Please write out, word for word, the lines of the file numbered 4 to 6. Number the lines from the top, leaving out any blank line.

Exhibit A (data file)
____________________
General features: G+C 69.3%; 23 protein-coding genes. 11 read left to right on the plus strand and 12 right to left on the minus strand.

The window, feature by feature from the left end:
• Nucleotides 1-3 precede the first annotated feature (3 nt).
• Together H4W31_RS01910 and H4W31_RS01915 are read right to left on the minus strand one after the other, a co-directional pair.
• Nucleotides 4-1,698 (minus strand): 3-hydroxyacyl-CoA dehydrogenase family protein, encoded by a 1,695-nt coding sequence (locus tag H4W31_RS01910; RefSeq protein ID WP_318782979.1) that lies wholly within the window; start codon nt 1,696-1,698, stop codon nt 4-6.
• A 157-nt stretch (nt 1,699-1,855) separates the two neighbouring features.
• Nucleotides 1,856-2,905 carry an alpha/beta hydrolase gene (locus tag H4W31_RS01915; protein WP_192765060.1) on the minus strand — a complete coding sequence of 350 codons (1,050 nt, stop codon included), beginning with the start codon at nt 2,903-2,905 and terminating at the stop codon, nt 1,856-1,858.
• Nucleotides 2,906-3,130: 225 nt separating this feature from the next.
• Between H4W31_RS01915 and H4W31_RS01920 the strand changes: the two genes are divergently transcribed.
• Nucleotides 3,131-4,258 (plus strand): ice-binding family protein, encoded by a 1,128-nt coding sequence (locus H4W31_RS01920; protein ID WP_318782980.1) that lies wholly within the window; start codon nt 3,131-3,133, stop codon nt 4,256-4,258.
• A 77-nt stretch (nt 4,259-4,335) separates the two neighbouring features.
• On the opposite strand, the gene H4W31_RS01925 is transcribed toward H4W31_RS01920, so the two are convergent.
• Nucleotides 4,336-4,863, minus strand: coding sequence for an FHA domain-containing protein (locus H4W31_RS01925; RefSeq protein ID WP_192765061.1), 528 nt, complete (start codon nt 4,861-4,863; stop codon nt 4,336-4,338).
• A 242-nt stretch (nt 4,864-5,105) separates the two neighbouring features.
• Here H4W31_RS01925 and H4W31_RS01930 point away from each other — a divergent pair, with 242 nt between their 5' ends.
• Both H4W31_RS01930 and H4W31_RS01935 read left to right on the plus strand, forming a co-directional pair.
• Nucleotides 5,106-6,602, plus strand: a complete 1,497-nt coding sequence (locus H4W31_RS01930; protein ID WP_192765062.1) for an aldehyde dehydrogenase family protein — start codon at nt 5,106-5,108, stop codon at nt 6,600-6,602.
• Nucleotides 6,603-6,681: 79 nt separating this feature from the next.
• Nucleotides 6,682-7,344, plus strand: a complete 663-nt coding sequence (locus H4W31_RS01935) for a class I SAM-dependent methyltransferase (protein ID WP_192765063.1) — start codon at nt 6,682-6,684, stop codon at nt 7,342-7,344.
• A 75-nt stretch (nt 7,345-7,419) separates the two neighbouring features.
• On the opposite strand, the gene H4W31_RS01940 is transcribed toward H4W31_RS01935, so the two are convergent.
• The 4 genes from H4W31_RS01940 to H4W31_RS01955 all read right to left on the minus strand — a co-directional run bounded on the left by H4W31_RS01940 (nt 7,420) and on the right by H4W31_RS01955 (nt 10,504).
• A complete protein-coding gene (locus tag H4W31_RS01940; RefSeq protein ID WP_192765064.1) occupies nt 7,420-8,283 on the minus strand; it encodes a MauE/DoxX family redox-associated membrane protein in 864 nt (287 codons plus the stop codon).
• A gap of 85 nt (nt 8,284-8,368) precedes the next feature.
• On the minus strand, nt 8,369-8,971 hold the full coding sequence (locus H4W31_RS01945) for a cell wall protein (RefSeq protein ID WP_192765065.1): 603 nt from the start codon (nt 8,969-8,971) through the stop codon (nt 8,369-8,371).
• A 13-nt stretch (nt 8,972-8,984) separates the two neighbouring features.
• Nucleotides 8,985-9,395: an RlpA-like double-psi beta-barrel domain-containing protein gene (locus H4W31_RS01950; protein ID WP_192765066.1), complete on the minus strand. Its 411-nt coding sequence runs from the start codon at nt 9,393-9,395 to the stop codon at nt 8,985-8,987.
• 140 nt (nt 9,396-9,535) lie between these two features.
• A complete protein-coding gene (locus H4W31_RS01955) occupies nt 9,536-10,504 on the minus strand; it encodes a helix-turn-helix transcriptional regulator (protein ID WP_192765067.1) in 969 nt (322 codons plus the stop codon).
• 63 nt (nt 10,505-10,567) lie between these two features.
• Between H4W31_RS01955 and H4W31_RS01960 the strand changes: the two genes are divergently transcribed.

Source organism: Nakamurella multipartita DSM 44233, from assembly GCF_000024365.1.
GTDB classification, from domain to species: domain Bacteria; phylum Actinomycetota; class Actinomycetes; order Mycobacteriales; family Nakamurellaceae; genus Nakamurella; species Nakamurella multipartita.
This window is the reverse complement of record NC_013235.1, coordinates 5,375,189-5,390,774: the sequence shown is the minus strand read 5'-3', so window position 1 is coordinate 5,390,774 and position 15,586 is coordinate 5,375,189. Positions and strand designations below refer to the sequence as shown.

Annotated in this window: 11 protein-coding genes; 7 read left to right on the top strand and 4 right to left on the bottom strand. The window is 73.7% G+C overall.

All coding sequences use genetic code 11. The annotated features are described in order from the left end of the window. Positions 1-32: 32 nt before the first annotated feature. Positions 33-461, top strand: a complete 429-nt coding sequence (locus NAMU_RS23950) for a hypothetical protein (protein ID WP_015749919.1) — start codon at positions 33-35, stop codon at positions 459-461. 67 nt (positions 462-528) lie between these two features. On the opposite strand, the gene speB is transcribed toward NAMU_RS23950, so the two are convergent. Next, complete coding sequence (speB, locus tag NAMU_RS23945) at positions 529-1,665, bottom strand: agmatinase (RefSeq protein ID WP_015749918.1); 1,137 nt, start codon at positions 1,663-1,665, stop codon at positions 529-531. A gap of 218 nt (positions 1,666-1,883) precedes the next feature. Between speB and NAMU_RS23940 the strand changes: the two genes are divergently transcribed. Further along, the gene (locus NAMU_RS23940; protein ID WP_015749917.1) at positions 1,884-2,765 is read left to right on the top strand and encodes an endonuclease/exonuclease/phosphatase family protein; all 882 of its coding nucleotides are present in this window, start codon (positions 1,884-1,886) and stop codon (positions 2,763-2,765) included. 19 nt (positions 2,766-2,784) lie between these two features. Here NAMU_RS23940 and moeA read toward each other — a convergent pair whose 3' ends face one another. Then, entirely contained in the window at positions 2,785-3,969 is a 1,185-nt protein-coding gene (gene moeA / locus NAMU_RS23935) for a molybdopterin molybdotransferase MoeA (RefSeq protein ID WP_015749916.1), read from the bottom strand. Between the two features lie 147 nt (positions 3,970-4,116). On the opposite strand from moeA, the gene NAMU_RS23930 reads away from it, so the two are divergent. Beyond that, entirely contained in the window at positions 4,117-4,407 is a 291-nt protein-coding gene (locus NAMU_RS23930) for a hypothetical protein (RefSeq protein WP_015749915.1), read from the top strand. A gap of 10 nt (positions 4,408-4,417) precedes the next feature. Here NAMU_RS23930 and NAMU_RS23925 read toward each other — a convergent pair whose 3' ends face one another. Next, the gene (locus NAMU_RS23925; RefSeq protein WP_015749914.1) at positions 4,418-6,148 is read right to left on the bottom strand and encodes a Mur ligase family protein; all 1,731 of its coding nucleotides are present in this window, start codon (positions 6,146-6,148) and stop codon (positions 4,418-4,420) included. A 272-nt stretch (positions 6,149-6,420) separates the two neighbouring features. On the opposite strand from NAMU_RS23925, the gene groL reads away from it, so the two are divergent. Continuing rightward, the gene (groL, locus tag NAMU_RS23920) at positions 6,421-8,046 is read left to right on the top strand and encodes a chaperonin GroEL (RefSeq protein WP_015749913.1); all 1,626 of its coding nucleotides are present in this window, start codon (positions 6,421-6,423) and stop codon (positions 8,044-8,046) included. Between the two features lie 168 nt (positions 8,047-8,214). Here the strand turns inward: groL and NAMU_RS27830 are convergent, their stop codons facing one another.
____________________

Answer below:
• Together H4W31_RS01910 and H4W31_RS01915 are read right to left on the minus strand one after the other, a co-directional pair.
• Nucleotides 4-1,698 (minus strand): 3-hydroxyacyl-CoA dehydrogenase family protein, encoded by a 1,695-nt coding sequence (locus tag H4W31_RS01910; RefSeq protein ID WP_318782979.1) that lies wholly within the window; start codon nt 1,696-1,698, stop codon nt 4-6.
• A 157-nt stretch (nt 1,699-1,855) separates the two neighbouring features.